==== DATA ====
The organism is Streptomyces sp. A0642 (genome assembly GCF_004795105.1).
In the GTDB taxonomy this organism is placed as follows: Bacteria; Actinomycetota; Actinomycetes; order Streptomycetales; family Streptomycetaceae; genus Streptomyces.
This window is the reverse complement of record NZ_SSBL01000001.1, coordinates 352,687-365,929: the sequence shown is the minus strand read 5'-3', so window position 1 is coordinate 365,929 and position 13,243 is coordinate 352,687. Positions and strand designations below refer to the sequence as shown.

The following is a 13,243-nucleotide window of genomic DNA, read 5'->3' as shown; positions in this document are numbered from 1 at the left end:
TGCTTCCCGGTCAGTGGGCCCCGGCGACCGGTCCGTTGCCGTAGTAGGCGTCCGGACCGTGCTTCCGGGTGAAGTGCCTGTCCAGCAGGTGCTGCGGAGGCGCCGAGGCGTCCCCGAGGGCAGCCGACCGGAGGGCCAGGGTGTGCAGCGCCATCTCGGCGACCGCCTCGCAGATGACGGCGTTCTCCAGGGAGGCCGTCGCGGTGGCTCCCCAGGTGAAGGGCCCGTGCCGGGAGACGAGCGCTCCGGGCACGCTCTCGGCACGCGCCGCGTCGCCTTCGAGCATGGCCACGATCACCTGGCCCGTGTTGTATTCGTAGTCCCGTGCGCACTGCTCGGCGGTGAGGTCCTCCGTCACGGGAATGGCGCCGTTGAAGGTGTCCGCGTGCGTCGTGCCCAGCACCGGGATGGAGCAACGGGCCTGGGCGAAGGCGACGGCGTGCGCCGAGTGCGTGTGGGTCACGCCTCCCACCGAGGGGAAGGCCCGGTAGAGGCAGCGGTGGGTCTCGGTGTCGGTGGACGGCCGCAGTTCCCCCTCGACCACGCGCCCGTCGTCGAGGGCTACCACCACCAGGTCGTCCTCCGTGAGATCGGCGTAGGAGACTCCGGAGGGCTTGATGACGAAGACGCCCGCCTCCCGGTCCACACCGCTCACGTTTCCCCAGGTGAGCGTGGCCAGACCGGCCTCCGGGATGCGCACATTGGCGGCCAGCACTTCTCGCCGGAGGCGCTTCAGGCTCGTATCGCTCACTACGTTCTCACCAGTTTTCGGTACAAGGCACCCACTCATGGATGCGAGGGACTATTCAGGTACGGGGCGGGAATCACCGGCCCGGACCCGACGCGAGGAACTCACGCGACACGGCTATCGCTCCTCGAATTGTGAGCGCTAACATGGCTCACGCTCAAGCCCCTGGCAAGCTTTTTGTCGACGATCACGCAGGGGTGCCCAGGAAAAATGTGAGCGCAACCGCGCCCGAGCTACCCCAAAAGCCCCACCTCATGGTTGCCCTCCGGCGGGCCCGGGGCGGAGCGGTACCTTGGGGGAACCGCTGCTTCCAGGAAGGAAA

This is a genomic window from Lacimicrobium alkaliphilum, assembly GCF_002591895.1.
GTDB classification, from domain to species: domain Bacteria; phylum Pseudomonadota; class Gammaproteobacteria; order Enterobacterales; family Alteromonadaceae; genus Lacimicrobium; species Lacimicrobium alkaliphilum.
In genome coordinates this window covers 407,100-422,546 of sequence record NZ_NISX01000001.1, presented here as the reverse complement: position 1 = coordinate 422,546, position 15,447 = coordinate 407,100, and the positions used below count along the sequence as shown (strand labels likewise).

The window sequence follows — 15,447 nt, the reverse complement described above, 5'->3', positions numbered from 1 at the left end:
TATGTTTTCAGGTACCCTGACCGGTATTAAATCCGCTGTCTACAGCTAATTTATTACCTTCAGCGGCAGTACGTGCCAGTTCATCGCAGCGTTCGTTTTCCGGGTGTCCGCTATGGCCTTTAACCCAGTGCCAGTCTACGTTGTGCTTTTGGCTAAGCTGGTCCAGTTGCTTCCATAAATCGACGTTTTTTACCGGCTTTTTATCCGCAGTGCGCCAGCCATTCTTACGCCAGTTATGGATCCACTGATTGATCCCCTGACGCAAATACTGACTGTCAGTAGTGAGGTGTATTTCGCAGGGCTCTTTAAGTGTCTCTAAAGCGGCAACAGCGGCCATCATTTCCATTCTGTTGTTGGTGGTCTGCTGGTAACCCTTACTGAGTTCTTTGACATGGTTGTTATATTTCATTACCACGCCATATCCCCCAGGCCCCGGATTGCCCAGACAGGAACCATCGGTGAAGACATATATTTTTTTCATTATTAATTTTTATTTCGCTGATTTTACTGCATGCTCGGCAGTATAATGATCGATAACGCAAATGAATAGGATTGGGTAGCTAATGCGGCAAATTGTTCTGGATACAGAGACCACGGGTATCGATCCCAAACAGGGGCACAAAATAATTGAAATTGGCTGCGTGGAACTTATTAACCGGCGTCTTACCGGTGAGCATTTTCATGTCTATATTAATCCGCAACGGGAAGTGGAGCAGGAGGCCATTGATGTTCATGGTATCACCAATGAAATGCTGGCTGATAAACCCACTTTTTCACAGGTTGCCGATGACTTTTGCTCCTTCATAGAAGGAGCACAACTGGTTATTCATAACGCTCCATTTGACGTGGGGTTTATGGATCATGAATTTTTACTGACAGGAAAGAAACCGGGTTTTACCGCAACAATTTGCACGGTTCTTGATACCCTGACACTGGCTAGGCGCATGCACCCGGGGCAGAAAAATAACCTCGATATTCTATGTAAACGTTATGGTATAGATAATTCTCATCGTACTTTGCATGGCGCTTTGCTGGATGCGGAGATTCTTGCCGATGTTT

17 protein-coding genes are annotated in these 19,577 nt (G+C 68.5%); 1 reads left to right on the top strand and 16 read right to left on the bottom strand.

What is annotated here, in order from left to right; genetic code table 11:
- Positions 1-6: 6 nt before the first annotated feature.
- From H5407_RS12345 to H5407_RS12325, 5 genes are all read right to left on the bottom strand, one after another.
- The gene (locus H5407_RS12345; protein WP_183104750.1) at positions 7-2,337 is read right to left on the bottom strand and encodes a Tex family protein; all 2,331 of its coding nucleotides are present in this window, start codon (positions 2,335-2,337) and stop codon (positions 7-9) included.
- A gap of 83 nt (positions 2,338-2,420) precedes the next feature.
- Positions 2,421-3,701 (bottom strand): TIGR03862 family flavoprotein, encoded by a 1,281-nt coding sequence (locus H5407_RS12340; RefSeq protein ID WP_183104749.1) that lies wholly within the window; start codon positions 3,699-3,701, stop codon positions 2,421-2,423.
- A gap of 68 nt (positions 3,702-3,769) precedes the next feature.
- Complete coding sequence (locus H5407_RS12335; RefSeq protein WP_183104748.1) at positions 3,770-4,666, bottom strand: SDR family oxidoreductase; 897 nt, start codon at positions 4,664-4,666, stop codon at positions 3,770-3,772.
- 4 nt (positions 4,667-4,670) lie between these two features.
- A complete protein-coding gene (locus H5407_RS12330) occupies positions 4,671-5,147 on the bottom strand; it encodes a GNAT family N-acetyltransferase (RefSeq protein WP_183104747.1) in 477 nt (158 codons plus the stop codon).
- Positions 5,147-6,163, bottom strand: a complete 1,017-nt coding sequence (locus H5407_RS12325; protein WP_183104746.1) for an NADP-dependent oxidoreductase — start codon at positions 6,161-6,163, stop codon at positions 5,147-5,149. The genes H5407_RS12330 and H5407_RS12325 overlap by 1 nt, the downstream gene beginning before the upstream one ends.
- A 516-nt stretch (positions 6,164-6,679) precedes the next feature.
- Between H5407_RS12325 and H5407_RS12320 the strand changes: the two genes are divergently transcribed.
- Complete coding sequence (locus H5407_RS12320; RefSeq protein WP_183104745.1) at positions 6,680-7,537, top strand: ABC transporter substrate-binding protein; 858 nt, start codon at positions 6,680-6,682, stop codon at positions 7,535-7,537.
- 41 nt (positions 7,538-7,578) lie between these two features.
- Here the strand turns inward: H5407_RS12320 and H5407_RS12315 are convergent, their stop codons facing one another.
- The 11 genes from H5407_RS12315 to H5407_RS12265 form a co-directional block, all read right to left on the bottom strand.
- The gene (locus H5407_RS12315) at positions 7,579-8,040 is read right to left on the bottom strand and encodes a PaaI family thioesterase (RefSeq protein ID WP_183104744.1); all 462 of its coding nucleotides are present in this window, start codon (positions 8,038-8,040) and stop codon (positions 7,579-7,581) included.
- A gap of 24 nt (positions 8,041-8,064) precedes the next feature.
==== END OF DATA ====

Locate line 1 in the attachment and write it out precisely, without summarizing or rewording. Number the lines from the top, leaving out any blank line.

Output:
The organism is Streptomyces sp. A0642 (genome assembly GCF_004795105.1).